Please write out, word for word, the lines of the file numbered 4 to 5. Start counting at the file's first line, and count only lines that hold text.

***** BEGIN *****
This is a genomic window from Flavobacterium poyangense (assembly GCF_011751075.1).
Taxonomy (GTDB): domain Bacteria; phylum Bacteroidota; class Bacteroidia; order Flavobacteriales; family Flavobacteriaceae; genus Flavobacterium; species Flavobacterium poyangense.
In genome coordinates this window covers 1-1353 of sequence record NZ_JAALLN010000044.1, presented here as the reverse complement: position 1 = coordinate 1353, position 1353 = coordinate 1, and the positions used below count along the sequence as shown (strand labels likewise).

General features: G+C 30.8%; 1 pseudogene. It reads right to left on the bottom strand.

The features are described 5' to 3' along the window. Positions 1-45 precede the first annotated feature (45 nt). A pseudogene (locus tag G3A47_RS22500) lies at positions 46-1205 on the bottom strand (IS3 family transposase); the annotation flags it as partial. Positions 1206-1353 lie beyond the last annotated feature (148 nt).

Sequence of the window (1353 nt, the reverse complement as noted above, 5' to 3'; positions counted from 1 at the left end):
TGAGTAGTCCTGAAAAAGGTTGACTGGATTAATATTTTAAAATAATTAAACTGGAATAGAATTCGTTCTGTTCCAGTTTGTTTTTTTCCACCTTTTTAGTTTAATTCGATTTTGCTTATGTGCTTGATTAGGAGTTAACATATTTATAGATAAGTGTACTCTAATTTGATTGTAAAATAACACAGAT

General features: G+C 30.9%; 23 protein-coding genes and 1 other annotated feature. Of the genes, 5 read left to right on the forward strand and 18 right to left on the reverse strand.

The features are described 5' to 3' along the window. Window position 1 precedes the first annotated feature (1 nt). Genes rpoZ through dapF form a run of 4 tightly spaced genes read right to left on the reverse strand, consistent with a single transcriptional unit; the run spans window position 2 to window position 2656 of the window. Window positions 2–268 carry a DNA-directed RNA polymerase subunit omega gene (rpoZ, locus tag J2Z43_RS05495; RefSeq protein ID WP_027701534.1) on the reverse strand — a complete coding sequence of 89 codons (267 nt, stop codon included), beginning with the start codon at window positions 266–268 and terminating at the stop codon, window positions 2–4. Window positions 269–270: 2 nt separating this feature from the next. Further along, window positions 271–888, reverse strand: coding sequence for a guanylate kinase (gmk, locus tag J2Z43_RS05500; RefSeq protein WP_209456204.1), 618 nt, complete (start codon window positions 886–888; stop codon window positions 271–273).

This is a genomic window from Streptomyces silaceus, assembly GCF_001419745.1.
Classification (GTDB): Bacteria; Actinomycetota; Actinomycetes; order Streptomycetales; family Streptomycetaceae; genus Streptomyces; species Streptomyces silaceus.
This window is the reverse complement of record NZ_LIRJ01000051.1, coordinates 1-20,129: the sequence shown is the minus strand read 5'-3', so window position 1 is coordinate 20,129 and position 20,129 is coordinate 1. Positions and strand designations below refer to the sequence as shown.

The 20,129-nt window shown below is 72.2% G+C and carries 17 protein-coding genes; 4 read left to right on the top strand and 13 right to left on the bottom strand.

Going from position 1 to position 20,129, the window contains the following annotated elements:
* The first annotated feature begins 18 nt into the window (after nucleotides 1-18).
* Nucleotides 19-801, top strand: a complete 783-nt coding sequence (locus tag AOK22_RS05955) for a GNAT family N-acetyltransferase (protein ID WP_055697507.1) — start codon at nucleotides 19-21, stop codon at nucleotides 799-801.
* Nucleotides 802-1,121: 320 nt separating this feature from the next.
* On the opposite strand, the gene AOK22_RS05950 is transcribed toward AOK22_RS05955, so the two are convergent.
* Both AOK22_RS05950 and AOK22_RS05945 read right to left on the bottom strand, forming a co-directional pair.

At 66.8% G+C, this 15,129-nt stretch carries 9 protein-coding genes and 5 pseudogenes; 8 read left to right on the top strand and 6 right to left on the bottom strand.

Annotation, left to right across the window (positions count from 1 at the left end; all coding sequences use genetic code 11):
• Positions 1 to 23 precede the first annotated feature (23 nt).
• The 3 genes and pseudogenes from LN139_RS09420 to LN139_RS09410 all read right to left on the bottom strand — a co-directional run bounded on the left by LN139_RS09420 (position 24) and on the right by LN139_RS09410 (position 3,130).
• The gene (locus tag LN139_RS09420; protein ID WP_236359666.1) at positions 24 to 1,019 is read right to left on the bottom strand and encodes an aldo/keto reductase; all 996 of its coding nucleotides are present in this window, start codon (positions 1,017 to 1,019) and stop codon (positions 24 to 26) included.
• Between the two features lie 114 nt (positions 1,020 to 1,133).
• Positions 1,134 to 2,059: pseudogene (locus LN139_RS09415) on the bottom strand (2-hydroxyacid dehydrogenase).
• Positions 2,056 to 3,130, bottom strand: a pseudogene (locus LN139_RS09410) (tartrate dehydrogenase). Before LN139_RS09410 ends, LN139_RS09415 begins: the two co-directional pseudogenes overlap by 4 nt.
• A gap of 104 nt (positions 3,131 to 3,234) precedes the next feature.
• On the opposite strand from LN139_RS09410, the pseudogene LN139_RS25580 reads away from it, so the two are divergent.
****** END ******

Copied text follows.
General features: G+C 30.8%; 1 pseudogene. It reads right to left on the bottom strand.

The features are described 5' to 3' along the window. Positions 1-45 precede the first annotated feature (45 nt). A pseudogene (locus tag G3A47_RS22500) lies at positions 46-1205 on the bottom strand (IS3 family transposase); the annotation flags it as partial. Positions 1206-1353 lie beyond the last annotated feature (148 nt).